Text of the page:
The component needed to be modernized and migrated to an affordable open system and hosting environment, with no down-time, data loss, functionality loss, performance loss, and minimal mission risk. The DoD had never done anything like this.

Modernization Approach and Solution

Our team developed a trusted relationship with the DoD’s Project Management Office over several years by delivering solutions that transformed and improved their supply mission. In 2015, the DoD contracted our team to modernize the component to become an integrated and sustainable part of the overall system.

We started the project by identifying and evaluating solution options:

  • A total manual rewrite and re-architecting solution failed to meet the program’s time constraints, had historically low success rates (high risk), and would have been too costly.
  • A replacement solution was not selected because the DoD needed to retain all the current business rules.
  • A COBOL emulator re-host solution was a stopgap measure that failed to reach the J2EE/RHEL/SQL DB architectural future state requirement.

This analysis led to our decision to use a COBOL-to-Java code automated refactoring solution. This option would take a low-risk, incremental approach and apply a blended agile/traditional methodology and tools to ensure rapid, high-quality software delivery.

Component Modernization Phases

Once the COBOL-to-Java code automated refactoring solution was selected, a three-phase approach emerged to meet the entirety of the DoD’s requirements and cost, schedule, and risk constraints.

  • Phase 1 (18 months): COBOL-to-Java code automated refactoring to x86/RHEL platform 
    This was the most complex and risky phase, as we automatically refactored COBOL code from mainframes to Java code on a virtualized x86 RHEL platform while not losing any functionality or performance. The resulting Java code contained design remnants of COBOL, and development and test environments were moved to the AWS Cloud.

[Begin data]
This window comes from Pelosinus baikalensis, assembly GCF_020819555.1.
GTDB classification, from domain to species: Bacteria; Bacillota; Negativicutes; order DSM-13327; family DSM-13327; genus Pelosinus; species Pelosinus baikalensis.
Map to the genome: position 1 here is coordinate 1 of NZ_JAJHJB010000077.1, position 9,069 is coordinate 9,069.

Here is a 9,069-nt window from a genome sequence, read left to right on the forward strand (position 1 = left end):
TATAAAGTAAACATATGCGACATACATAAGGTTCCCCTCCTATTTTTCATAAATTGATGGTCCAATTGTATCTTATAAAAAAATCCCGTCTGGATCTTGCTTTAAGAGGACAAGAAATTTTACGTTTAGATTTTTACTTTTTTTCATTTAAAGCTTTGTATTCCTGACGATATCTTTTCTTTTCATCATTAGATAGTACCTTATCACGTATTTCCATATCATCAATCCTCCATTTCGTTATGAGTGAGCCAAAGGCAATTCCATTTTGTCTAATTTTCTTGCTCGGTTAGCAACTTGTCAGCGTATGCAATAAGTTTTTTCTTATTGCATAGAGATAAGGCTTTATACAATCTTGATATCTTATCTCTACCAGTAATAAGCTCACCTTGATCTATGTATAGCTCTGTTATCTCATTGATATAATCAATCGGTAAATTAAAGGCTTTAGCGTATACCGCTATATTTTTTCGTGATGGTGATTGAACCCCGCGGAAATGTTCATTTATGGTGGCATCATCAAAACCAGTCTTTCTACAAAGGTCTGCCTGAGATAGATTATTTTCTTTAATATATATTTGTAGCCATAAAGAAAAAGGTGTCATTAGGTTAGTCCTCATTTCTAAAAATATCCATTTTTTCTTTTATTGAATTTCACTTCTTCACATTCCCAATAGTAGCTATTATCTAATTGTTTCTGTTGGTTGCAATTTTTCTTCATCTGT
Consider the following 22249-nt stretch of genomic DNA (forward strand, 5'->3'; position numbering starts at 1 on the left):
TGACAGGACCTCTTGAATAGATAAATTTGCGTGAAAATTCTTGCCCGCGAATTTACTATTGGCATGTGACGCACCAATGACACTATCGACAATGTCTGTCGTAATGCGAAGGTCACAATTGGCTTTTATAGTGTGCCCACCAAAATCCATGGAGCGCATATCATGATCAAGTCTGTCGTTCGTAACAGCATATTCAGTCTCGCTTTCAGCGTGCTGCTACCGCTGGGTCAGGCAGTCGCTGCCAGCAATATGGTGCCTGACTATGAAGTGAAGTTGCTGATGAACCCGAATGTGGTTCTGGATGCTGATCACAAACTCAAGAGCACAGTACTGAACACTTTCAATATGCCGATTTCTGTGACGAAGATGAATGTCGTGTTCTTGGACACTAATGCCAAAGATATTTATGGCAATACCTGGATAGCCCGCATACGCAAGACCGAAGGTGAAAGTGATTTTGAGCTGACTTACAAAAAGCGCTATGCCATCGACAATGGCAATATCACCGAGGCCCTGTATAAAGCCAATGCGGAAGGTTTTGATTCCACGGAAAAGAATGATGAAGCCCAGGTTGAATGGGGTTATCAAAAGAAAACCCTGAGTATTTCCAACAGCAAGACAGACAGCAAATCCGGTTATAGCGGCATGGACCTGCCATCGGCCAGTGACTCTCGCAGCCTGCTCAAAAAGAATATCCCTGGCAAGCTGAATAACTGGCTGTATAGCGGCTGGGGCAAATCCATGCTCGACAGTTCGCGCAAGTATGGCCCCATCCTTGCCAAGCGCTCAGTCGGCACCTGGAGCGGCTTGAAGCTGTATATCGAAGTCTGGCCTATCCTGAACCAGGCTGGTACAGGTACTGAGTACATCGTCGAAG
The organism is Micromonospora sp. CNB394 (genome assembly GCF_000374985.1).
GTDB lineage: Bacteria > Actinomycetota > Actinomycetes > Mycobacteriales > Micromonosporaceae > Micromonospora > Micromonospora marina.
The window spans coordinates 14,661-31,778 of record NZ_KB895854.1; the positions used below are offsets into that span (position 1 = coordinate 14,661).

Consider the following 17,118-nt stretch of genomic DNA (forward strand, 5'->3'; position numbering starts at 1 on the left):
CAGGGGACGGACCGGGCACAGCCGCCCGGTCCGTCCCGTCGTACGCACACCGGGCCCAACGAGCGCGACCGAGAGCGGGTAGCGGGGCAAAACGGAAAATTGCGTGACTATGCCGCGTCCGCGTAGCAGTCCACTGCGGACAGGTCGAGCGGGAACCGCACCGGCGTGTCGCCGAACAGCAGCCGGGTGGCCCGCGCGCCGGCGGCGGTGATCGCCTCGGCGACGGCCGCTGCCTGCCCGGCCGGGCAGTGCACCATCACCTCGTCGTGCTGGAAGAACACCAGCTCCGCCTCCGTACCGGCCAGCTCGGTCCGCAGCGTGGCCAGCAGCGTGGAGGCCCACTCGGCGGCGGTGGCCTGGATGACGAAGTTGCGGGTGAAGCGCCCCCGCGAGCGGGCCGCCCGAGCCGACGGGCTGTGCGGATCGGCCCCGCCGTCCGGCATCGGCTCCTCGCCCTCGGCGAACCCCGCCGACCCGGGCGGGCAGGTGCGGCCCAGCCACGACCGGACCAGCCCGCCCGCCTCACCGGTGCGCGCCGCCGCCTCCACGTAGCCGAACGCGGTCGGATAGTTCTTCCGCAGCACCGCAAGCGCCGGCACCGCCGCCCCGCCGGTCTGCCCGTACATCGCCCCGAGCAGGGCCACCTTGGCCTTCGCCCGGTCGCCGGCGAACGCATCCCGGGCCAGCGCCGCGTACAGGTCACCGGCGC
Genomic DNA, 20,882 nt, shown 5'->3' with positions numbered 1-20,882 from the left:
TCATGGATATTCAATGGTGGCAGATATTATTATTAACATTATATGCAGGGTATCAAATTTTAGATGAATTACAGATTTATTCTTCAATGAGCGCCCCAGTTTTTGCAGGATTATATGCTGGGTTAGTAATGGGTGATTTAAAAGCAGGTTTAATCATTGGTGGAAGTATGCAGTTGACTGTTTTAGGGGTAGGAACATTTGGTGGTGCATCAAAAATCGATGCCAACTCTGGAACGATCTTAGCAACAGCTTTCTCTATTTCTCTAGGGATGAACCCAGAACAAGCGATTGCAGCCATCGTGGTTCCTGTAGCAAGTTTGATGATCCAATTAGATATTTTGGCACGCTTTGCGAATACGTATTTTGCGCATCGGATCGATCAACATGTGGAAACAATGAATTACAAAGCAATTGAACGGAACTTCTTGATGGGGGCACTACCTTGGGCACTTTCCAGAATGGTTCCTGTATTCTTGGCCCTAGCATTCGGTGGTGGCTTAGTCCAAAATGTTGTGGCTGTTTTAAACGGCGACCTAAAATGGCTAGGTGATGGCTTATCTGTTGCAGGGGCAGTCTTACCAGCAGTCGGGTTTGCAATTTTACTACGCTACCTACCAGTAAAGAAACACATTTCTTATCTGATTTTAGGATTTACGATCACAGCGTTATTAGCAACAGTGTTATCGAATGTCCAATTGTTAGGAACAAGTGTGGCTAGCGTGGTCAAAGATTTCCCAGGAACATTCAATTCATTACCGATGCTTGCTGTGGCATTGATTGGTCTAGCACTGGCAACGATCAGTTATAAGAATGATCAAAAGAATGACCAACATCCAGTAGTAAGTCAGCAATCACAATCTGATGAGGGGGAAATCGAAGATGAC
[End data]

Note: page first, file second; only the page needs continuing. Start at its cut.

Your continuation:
• Phase 2 (12 months): Code advanced refactoring to remove COBOL design overtones 
    We refactored the Java codebase even more to remove residual COBOL remnants, overtones, and design elements to improve maintainability.
  • Phase 3  (3 months): Infrastructure moved to AWS GovCloud (US)
    We moved all remaining environments to AWS GovCloud (US) including staging and production. AWS GovCloud (US) allowed us to meet the many cyberthreat security requirements for the DoD.

Figure 1 shows our three-phrase modernization approach. The two Java logos illustrate the different Java phases. At the end of Phase 1, the Java program is “dirty” with remaining COBOL coding practices. At the end of Phase 2, the Java program is “clean” without COBOL remnants.

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Figure 1 – ARRAY’s three-phase modernization approach met the DoD’s stringent requirements.

Phase 1: Automated Refactoring of COBOL to Java on x86

The modernization of the component involved a conversion of 1,260,679 lines of COBOL code and 10,078 lines of C code to Java to maintain current application capabilities, Graphical User Interface (GUI), and performance while migrating to an affordable and sustainable x86 RHEL platform.